We strap our bindings on, and before we can get on our feet, Jacob is already well on his way. Not being one to back down from a good challenge, I bee line for the youngster as best I can. Ian trails just behind me, and in no time, we bomb past Jacob, doing the narrowly missing “I’m going quicker than you” move. We reach the bottom of the slope, and as we had suspected, Jacob thought of himself a little too high than he ought to.
Jacob and I have no idea where Ian went, but after hanging around for 5 mins, we opted to just keep moving. “So how long have you been boarding then?”, he asks me.
“Oh, like this would make it about 8 days?”
We get talking more about it, and without even realising it, I stick my foot in my mouth. I end up telling him that I only took a class when I first started, which taught me how to stand and direct the board the direction I wanted it to go. I went on to say “I mean, once you’ve got the basics sorted, you kinda don’t need more instruction. Its just about practice”, which is when I realised that I was talking to someone who had a coach with him for the last 6 days.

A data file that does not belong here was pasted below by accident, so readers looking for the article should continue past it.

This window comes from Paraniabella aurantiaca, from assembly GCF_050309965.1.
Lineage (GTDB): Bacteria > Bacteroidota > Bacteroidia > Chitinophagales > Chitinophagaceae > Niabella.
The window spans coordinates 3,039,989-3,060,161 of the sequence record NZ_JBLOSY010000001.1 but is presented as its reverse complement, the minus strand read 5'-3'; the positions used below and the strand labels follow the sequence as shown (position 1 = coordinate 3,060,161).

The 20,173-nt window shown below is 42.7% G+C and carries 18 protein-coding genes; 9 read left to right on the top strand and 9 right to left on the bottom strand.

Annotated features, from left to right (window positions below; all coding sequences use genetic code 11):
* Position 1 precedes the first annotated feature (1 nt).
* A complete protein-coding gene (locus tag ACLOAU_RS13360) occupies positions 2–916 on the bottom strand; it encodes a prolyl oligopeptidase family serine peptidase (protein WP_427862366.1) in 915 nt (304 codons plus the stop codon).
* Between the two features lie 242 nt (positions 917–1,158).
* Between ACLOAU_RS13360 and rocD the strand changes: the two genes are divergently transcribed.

I didn’t bother looking at him.
Would have done neither of us any favours.
We hit another couple runs together before we have to part ways. We head back and drop my gear off to the lads in the hire shop and meet up with Ian, “Mate. Where did you go?”
“The question is, where did you go?”
After a series of identifying questions, we came to the realisation that nothing made sense and that there was no logical reason as to why we should have missed each other.
Bec meets me at the hire place, and I get the low from her as to where she went and the slopes she took throughout the day. All in all, it was a bloody good fun day.
We pile back in the car and head home.
Sophie has worked out that her knee is bad when outstretched, and is ok with weight on it. Since your knees have to be bent most of the time when you are skiing, she’s going to give it a crack tomorrow. Don’t know how good that idea is, but only time will tell.